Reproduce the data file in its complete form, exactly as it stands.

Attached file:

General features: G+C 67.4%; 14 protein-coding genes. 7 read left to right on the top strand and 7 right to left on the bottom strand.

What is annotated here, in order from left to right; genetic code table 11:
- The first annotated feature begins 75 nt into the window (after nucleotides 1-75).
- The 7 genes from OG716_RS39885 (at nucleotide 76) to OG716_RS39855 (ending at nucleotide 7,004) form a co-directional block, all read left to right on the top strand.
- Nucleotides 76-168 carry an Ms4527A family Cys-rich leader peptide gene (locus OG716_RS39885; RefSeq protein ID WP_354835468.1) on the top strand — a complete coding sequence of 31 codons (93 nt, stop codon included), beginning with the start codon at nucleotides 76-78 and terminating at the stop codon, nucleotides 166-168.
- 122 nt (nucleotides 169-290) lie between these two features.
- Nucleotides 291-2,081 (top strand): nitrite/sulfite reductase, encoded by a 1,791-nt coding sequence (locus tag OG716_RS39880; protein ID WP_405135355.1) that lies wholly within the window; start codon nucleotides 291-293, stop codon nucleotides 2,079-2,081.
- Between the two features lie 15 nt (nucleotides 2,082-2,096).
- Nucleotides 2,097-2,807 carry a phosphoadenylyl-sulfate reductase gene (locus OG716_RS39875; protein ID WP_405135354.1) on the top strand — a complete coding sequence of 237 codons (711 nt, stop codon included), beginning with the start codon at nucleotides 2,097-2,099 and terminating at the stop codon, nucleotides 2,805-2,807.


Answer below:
General features: G+C 67.4%; 14 protein-coding genes. 7 read left to right on the top strand and 7 right to left on the bottom strand.

What is annotated here, in order from left to right; genetic code table 11:
- The first annotated feature begins 75 nt into the window (after nucleotides 1-75).
- The 7 genes from OG716_RS39885 (at nucleotide 76) to OG716_RS39855 (ending at nucleotide 7,004) form a co-directional block, all read left to right on the top strand.
- Nucleotides 76-168 carry an Ms4527A family Cys-rich leader peptide gene (locus OG716_RS39885; RefSeq protein ID WP_354835468.1) on the top strand — a complete coding sequence of 31 codons (93 nt, stop codon included), beginning with the start codon at nucleotides 76-78 and terminating at the stop codon, nucleotides 166-168.
- 122 nt (nucleotides 169-290) lie between these two features.
- Nucleotides 291-2,081 (top strand): nitrite/sulfite reductase, encoded by a 1,791-nt coding sequence (locus tag OG716_RS39880; protein ID WP_405135355.1) that lies wholly within the window; start codon nucleotides 291-293, stop codon nucleotides 2,079-2,081.
- Between the two features lie 15 nt (nucleotides 2,082-2,096).
- Nucleotides 2,097-2,807 carry a phosphoadenylyl-sulfate reductase gene (locus OG716_RS39875; protein ID WP_405135354.1) on the top strand — a complete coding sequence of 237 codons (711 nt, stop codon included), beginning with the start codon at nucleotides 2,097-2,099 and terminating at the stop codon, nucleotides 2,805-2,807.